Memorial Day weekend has arrived but this doesn’t feel like much of a vacation. The death toll from Covid will be 100,000 in the next couple days. Stores are starting to reopen while others still remain closed because it isn’t worth the risk. Most people are wearing masks while a few defiantly refuse. Churches have become a major point of contention as some pastors go to court in order to have in-person worship while others are still being cautious. The summer begins with us a divided people. The times are unsettled and with this being an election year, politics will likely make the dynamics worse. So regarding the church in the midst of all of this we might ask, “What Now?” For the answer, we look to the prayer of Jesus out of the Gospel of John.
Jesus was about to be arrested as he prayed for himself and the disciples (for us). He had come to give eternal life. Eternal life was to know God and Jesus Christ whom the Father has sent. So this was his prayer for himself,
And now, Father, glorify me in your presence with the glory I had with you before the world began.” John 17:5
Jesus then prayed for us. His prayer was interesting because of what was missing. He didn’t pray for us to be powerful. He didn’t pray for us to be politically connected or to adopt the world’s ways. What he did pray for is that we know his joy that comes through our relationship with him. Jesus also prayed that we be protected because we are to be in the world but we are not of the world. The world has different meanings but one point to be stressed is that it is loved by God. Jesus was going to return to the Father but his followers were to continue in the work of letting the world know that it is loved by God. Jesus’ love won’t be known by political games or by separating into our private enclaves but only by an engagement with the world, thus the need for prayerful protection. If the world is to know eternal life, the world needs to know Jesus Christ and the One who sent him. The knowledge of Christ comes through how we reflect him in the world.
This Memorial Day weekend the world is divided and in disarray. It needs to know that it is loved. It needs to know a life that is eternal. It needs to know Jesus Christ and the Father who sent him. This is the work for the church that might be wondering, “What Now?” Remember, always remember, Jesus has prayed for you. He has prayed for you to know his joy. He prayed that you be protected in this truth.
Prayer and the religious life go hand in hand. You can’t have one without the other. Vitality of one increases the other. We have our own prayer times and routines. We pray for others and ourselves. We pray for health. We pray for wisdom. We say prayers that reflect our thankfulness. We pray for the well being of creation. Again, we pray for these things in the lives of others as well as ourselves. So for Jesus to talk about prayer shouldn’t surprise us. Also for Jesus to connect prayer and faith shouldn’t be that surprising either.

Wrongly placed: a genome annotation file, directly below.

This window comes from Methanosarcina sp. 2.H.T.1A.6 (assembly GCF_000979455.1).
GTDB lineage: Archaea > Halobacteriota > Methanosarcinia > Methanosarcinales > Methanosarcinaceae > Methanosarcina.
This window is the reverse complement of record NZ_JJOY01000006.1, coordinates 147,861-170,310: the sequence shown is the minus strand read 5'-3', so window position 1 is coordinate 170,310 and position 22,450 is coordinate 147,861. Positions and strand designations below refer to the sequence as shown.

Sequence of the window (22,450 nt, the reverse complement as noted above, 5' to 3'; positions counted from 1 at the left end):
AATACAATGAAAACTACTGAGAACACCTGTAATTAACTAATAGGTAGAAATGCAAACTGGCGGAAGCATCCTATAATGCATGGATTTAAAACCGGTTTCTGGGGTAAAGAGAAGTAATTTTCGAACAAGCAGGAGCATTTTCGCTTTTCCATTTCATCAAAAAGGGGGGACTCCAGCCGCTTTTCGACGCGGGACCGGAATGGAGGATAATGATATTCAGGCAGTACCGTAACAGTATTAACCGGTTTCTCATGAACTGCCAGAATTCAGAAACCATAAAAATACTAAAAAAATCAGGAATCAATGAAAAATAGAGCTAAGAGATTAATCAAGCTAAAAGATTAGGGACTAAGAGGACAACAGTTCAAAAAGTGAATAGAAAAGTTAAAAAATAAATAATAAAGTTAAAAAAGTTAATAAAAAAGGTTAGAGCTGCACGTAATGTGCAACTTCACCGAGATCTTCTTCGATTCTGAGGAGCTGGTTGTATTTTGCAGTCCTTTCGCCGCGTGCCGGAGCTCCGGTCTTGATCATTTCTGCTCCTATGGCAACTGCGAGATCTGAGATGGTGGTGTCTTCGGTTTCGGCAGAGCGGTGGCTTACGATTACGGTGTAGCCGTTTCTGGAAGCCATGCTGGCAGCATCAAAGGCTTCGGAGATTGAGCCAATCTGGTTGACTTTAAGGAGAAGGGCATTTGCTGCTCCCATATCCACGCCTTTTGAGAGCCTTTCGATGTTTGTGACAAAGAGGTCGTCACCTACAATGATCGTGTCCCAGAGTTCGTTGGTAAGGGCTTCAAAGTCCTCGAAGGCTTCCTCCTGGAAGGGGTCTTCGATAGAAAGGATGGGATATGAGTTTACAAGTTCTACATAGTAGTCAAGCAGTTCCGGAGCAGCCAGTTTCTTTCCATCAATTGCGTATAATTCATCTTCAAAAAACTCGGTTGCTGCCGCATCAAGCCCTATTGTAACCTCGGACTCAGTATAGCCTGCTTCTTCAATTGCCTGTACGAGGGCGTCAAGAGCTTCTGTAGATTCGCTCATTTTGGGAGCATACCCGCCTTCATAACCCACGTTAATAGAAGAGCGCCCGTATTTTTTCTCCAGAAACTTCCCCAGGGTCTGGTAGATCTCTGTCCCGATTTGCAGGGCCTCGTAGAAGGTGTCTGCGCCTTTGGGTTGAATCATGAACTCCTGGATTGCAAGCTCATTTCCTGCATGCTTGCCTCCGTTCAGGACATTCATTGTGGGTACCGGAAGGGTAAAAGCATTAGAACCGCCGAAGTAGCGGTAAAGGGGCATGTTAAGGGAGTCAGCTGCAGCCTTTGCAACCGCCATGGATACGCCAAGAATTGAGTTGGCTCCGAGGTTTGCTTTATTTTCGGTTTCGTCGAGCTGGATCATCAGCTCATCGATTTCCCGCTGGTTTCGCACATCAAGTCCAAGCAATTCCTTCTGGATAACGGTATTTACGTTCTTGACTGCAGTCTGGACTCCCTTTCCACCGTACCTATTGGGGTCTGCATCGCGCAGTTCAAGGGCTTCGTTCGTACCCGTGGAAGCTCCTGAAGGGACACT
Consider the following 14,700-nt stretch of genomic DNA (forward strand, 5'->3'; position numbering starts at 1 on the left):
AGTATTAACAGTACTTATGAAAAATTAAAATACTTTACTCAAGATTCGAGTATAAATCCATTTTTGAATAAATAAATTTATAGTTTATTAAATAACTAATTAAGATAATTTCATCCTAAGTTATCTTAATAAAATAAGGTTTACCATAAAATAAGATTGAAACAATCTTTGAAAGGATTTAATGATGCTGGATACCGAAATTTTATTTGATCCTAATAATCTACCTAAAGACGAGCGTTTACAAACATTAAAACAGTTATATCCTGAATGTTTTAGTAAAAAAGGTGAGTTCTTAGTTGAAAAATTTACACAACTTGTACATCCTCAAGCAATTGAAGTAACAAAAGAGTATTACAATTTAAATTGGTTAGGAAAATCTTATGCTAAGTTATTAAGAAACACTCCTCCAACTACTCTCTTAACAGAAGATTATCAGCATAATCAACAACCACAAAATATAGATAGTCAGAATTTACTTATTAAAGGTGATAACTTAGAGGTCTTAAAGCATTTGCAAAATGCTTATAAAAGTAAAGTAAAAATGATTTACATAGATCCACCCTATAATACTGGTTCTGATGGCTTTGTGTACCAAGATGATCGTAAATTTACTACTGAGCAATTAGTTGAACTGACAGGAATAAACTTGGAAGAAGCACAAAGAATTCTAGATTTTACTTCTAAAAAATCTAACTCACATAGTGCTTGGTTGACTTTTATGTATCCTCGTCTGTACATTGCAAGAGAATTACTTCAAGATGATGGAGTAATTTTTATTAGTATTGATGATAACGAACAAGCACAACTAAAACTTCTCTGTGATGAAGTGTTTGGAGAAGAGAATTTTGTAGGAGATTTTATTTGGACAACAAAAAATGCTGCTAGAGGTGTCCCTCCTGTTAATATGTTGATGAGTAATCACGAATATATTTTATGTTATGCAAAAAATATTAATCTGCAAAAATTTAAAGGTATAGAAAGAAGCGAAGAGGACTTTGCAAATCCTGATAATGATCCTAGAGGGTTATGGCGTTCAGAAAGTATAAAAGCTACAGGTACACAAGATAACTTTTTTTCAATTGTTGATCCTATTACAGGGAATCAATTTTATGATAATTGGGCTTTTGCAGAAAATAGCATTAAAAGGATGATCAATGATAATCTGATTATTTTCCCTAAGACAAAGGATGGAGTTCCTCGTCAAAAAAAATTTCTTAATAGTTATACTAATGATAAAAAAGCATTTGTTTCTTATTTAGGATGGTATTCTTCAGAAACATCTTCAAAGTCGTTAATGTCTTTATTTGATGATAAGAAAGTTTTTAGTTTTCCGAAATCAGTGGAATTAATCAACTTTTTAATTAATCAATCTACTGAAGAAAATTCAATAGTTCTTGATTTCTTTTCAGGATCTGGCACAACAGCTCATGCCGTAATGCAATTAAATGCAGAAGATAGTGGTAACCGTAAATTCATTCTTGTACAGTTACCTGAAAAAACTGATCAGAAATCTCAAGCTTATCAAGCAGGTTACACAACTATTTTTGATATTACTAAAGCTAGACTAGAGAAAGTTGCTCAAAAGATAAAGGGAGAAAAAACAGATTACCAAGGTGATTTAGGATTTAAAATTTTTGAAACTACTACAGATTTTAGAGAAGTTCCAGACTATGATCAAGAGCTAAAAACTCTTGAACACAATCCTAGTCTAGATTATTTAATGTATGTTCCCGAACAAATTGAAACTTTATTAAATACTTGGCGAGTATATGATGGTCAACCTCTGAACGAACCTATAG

As we look at the headlines of the world, what do we so often see? We see images of refugees fleeing brutal regimes, poverty and war. We see the powerful doing just about what ever they want without being held accountable for their actions. We see the weak so often being used with few coming to their defense. What does a life of prayer have to offer in a world like this?
Jesus is telling of a widow seeking justice from an unresponsive judge. This judge has no respect for anyone, not even God. Concern for the widow has strong support in Scripture and so the judge’s behavior is even all the more shocking. However, the widow will not be denied justice. While the reading describes the judge giving into the widow because of her pestering or bothering him, the meaning is far closer to her giving the judge, ‘a black eye.’ The widow was not passive in seeking justice. She would not be stopped even in the face of an unjust world. The life of prayer isn’t passive either.
The world may be slow to bring justice or even seek it. The message from the reading is that God is very different from this world. God will listen and respond quickly to his chosen ones who cry out day and night. This Jesus connects to his finding faith when he returns. Faith is fully believing that God and his kingdom have a strongly contrasting understanding of justice to the injustice we know full well. Prayer is not a passive but aggressive pursuing of God’s justice to come. Even, if it means giving the injustice of the world ‘a black eye.’ As Jesus taught us all to pray, “…thy kingdom come, thy will be done…”
The life of prayer is a privilege to know that God listens and responds. It is a privilege to be given the opportunity to bare the soul to God and know that we’ll find grace and justice. So take advantage of the life of prayer. When it comes to praying for God’s justice to be known, be like the widow and be unrelenting even to the point of giving the world’s injustice ‘a black eye.’